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An Entranceway and its “Transitory Nature”

dark-doorway-1364550-mAn eighty year old woman enters a funeral home to attend the funeral of a friend. As she makes her way to her destination, snow continues to fall as it had been doing for the past hour or two. After making her way up the stairs to the funeral home and through the entryway door, she wipes her feet on the carpet just inside the entrance of the funeral home. After taking one step off the carpet she falls in a 3′ x 4′ area of dirty water on a marble floor and suffers injuries. She brings suit against the owner of the funeral home claiming negligence, and specifically, a breach of a duty of care owed to her and other patrons by failing to recognize the danger of water that had been accumulating on a marble floor. After extensive litigation in the matter, a jury returned a verdict for the injured Plaintiff. However, on appeal, the decision was reversed and the court held that, due to the transitory nature of the premises, and the lack of evidence that the floor became peculiarly slippery when wet, the court could not find the landlord breached his duty to the Plaintiff.

Does the “transitory nature” of premises effect a person from recovering due to a fall of snow, water, or ice at the entranceway of a premises?

The court in Wexler v. Stanetsky Memorial Chapel of Brookline, Inc. (referred to above) held that it does prevent an individual from recovering money from a landlord or shop owner. The court held that the transitory conditions of the premises, and its use in normal wet weather, could not have been prevented. Additionally, “there was no evidence to indicate that the water on the floor was more than the, “results from the tramping of many feet in such a place . . . under the conditions of weather then existing.’”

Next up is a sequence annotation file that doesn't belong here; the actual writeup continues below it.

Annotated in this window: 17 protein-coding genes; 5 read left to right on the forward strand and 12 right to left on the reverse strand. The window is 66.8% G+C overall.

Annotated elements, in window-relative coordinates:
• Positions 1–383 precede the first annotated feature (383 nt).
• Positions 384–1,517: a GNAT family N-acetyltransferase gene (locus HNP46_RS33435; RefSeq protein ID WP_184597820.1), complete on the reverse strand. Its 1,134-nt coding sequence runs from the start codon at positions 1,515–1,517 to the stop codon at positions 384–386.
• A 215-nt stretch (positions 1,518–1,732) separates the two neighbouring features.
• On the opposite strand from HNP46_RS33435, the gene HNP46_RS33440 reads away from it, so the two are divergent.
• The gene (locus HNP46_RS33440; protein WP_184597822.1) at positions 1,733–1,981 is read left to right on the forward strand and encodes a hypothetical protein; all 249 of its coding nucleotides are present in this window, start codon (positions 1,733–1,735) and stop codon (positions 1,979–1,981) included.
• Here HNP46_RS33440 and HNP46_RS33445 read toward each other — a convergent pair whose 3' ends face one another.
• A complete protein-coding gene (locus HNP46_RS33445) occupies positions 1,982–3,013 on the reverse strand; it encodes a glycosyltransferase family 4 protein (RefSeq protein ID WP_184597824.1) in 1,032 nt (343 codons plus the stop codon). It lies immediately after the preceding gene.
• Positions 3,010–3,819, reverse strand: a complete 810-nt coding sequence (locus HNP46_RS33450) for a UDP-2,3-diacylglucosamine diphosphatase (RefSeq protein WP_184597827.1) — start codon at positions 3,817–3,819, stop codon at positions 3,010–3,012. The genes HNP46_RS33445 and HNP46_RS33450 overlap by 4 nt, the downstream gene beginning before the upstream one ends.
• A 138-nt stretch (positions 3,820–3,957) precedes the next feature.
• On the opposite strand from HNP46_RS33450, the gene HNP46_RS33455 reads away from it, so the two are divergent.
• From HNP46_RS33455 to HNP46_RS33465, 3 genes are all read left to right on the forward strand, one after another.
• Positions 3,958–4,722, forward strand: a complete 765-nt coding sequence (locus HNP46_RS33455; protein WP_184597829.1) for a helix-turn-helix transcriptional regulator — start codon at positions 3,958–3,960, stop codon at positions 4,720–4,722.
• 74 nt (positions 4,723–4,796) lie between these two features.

However, after the landmark decision of Papadopoulos v. Target Corp. (mentioned in a previous blog post), there is some doubt as to whether Wexler is still controlling. Under Papadopoulos, a property owner has to act reasonable under all circumstances. This duty is the same with respect to all hazards, including those arising from weather related conditions. Little by little courts have chipped away at the precedent that Wexler has established. For instance, in Wexler, the Appeals Court held that given the persistent snowfall that had preceded the accident, it would have been impractical for the funeral home to have kept its entryway dry. In other cases however, the courts have held that in the absence of precipitation in “Biblical proportions”, a landowner or property owner’s duty of reasonable care exists to maintain the premises in a reasonably safe condition. Additionally, the Supreme Judicial Court of Massachusetts has abandoned the distinction between “natural” and “unnatural” accumulations of snow and ice on which Wexler was based.

According to the National Safety Council, slip and falls are one of the leading causes of unintentional injuries in the United States. This accounts for over 9 million emergency department visits annually. A huge percentage of slip and falls occur in periods of bad weather- including rain, snow, ice, and sleet. As we are in the winter months please take precaution when entering and exiting businesses, homes, and other establishments.

For more information, please refer to the section on our website on slip and fall accidents. To schedule a free consultation with lawyer Daniel Cappetta, call our office today at (508) 969-9505 or fill out or contact form available on the right side of this page.

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